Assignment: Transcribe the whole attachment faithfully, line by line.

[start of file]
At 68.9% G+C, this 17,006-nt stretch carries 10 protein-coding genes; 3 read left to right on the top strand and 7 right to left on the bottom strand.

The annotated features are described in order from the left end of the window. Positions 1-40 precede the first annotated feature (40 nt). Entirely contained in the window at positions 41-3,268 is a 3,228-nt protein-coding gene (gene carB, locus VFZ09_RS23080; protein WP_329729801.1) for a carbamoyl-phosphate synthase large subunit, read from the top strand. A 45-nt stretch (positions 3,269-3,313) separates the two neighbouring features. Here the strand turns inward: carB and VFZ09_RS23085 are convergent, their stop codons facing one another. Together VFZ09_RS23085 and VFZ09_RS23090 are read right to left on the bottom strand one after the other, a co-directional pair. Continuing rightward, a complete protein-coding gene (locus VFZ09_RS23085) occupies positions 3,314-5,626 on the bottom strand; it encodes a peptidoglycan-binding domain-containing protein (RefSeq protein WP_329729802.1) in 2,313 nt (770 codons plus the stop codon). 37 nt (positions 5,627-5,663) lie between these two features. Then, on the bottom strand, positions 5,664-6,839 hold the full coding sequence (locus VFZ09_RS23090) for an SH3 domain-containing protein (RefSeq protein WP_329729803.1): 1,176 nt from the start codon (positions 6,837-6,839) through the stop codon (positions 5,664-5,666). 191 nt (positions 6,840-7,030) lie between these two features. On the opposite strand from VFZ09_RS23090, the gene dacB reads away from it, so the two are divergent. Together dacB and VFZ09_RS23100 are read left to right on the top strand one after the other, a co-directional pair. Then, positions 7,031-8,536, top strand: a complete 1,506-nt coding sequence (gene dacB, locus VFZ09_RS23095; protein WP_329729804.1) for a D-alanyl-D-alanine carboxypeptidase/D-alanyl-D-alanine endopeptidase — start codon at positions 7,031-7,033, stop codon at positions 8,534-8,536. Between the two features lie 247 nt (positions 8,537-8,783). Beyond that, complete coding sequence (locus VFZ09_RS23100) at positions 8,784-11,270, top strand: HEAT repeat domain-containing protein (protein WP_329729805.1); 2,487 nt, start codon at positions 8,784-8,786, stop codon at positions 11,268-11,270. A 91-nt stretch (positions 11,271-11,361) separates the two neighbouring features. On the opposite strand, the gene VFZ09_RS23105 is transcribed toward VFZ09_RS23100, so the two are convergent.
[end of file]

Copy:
At 68.9% G+C, this 17,006-nt stretch carries 10 protein-coding genes; 3 read left to right on the top strand and 7 right to left on the bottom strand.

The annotated features are described in order from the left end of the window. Positions 1-40 precede the first annotated feature (40 nt). Entirely contained in the window at positions 41-3,268 is a 3,228-nt protein-coding gene (gene carB, locus VFZ09_RS23080; protein WP_329729801.1) for a carbamoyl-phosphate synthase large subunit, read from the top strand. A 45-nt stretch (positions 3,269-3,313) separates the two neighbouring features. Here the strand turns inward: carB and VFZ09_RS23085 are convergent, their stop codons facing one another. Together VFZ09_RS23085 and VFZ09_RS23090 are read right to left on the bottom strand one after the other, a co-directional pair. Continuing rightward, a complete protein-coding gene (locus VFZ09_RS23085) occupies positions 3,314-5,626 on the bottom strand; it encodes a peptidoglycan-binding domain-containing protein (RefSeq protein WP_329729802.1) in 2,313 nt (770 codons plus the stop codon). 37 nt (positions 5,627-5,663) lie between these two features. Then, on the bottom strand, positions 5,664-6,839 hold the full coding sequence (locus VFZ09_RS23090) for an SH3 domain-containing protein (RefSeq protein WP_329729803.1): 1,176 nt from the start codon (positions 6,837-6,839) through the stop codon (positions 5,664-5,666). 191 nt (positions 6,840-7,030) lie between these two features. On the opposite strand from VFZ09_RS23090, the gene dacB reads away from it, so the two are divergent. Together dacB and VFZ09_RS23100 are read left to right on the top strand one after the other, a co-directional pair. Then, positions 7,031-8,536, top strand: a complete 1,506-nt coding sequence (gene dacB, locus VFZ09_RS23095; protein WP_329729804.1) for a D-alanyl-D-alanine carboxypeptidase/D-alanyl-D-alanine endopeptidase — start codon at positions 7,031-7,033, stop codon at positions 8,534-8,536. Between the two features lie 247 nt (positions 8,537-8,783). Beyond that, complete coding sequence (locus VFZ09_RS23100) at positions 8,784-11,270, top strand: HEAT repeat domain-containing protein (protein WP_329729805.1); 2,487 nt, start codon at positions 8,784-8,786, stop codon at positions 11,268-11,270. A 91-nt stretch (positions 11,271-11,361) separates the two neighbouring features. On the opposite strand, the gene VFZ09_RS23105 is transcribed toward VFZ09_RS23100, so the two are convergent.